(WXYZ) — It's been nearly two years since people have had to pay federal student loans due to the COVID-19 pandemic, but the forgiveness on federal student loan debt is set to expire at the end of January.
President Joe Biden's administration is likely to let the moratorium expire on Jan. 31, 2022, meaning federal student loan payments are set to resume on Feb. 1, 2022. The payments were paused in March 2020 due to the pandemic, and the moratorium has been extended a few times. Many are hoping that will happen once again.
“Starting out, I had probably over $60,000 in student loans. I’ve got it locked down to about half of that now.” Christopher Oskoian said. He has about $35,000 left in payments.
“I don’t have a huge amount of student loans. It’s probably under $10,000, but that’s still $10,000 worth of debt that is on me to pay it back," Amanda Kennedy added.
Metro Detroiters like Kennedy and Oskoian say the federal student loan relief program made a difference.
The plan was to allow those who owe debt to be more strategic with their finances at a time when many people were out of work.
"I'm trying to be smart about it, I have been paying down principle this year. At 0%, you’re not gaining interest," Oskoian added.
According to the White House, about 41 million borrowers benefited from the program.
The Student Debt Crisis Center, which aims to end the student debt crisis, is working to get the pause to continue.
Cody Hounanian, the executive director of the center, said they are "deeply concerned and working around the clock on the issue of addressing student loan repayment restarting."
Hounanian said the organization recently surveyed 33,000 people across the country with student loan debt. Nearly 9 out of 10 reported they're not financially secure enough to resume payments.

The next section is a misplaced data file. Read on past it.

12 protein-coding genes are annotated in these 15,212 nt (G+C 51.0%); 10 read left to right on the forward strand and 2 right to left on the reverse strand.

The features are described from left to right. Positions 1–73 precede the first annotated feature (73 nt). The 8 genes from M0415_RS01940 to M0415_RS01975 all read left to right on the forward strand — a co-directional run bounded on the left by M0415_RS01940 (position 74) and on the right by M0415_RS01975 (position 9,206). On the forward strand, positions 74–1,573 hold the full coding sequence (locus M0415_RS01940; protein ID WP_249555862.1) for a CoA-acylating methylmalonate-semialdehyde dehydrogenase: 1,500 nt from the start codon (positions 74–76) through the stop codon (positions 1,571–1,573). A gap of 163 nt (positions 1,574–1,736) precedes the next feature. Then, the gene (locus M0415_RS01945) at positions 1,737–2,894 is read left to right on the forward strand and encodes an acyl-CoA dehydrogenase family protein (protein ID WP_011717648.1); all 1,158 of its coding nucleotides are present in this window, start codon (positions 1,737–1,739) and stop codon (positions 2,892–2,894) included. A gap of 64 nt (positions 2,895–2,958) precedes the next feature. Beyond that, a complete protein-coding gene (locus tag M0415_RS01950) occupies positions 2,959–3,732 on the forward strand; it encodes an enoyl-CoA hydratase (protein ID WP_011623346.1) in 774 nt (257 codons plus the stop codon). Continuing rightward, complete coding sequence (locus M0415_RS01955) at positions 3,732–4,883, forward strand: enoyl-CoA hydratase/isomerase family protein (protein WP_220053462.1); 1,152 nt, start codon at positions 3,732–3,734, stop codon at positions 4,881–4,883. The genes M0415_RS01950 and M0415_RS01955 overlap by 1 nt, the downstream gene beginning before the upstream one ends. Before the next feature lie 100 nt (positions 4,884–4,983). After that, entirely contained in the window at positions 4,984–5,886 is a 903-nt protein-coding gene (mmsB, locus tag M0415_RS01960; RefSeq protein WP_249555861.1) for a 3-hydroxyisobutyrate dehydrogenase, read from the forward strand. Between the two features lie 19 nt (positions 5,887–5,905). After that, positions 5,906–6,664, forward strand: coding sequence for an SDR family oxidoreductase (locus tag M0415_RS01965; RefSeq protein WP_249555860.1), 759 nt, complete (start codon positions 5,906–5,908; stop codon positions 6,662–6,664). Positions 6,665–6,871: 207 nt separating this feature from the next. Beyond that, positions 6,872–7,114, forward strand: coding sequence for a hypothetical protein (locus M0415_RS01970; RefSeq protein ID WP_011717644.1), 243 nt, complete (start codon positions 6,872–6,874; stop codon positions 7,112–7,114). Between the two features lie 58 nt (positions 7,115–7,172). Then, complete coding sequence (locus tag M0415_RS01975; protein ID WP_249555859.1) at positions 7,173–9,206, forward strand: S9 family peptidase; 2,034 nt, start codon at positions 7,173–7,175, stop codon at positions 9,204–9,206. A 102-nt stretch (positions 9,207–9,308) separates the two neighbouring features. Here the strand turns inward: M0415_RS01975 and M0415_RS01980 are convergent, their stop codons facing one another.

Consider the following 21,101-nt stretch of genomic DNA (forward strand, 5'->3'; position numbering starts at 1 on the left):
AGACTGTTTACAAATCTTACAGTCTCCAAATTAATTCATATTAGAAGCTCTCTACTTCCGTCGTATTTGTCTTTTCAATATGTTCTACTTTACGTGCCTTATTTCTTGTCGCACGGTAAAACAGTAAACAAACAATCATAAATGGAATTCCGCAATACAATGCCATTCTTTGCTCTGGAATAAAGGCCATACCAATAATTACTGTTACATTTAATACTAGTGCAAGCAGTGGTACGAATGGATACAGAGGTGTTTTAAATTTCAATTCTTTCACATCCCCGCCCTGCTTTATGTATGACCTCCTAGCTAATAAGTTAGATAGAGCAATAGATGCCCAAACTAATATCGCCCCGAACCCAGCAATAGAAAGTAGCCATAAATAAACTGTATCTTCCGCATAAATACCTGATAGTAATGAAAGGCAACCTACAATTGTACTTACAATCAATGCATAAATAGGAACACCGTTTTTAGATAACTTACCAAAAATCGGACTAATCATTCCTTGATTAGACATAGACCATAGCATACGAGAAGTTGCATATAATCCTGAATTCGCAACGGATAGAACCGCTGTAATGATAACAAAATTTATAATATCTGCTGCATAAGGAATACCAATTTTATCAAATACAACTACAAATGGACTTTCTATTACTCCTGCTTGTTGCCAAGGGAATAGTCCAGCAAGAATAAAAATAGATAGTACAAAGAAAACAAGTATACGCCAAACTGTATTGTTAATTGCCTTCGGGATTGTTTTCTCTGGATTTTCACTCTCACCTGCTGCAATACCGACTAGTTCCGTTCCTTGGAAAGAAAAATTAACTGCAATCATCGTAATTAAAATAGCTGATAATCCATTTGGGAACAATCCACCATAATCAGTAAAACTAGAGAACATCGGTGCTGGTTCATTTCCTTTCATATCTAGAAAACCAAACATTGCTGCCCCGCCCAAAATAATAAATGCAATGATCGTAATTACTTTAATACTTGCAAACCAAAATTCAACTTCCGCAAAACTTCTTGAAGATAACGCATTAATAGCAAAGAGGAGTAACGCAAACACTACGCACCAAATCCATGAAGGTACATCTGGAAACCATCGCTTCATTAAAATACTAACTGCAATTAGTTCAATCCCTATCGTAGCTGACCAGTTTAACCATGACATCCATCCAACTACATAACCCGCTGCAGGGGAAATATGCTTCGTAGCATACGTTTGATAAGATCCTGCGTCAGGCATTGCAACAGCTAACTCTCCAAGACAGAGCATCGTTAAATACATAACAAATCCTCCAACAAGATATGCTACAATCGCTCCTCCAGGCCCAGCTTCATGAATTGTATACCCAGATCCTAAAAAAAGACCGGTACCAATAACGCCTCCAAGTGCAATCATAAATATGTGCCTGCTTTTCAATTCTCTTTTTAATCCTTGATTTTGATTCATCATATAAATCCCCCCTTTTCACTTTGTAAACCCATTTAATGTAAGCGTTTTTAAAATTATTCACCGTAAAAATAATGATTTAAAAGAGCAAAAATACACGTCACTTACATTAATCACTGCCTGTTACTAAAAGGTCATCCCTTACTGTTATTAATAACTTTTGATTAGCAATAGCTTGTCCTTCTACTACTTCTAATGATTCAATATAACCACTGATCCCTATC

“So we don’t understand why this administration is dead set on restarting payments. On top of the financial instability, we’ve got the Omicron variant which is spreading across the country," Hounanian said. "We also have rapid inflation. There are just many reasons why we can’t drop this huge debt burden on tens of millions of families in February.”
Whether or not the Biden administration and Congress don't extend the program, the center suggests having a plan of action.
The federal student aid website has six different steps to make sure you're prepared for the student loan payments to resume:
1. Update your contact information
The feds say wrong contact information could make you miss important updates
2. Get information about your next payment
Once the pause ends, you will get a billing statement with due date, interest and payment amount. The payment will be due no sooner than 21 days after the statement.
3. Make sure you're on the best repayment plan
You can use a loan simulator to explore your repayment options
4. Take action if you want to lower your monthly payment
You can apply for a specific plan or asked to be placed on a plan with the lowest monthly payment amount
5. As a last resort, contact your servicer and ask for short-term relief
You can request to temporarily pause or lower payments through short-term relief.
6. Understand what happens if you don't repay your loan
If you miss a payment, your loan becomes delinquent. After 270 days, your delinquent loan goes into default, which means many things can happen for the government to get your money back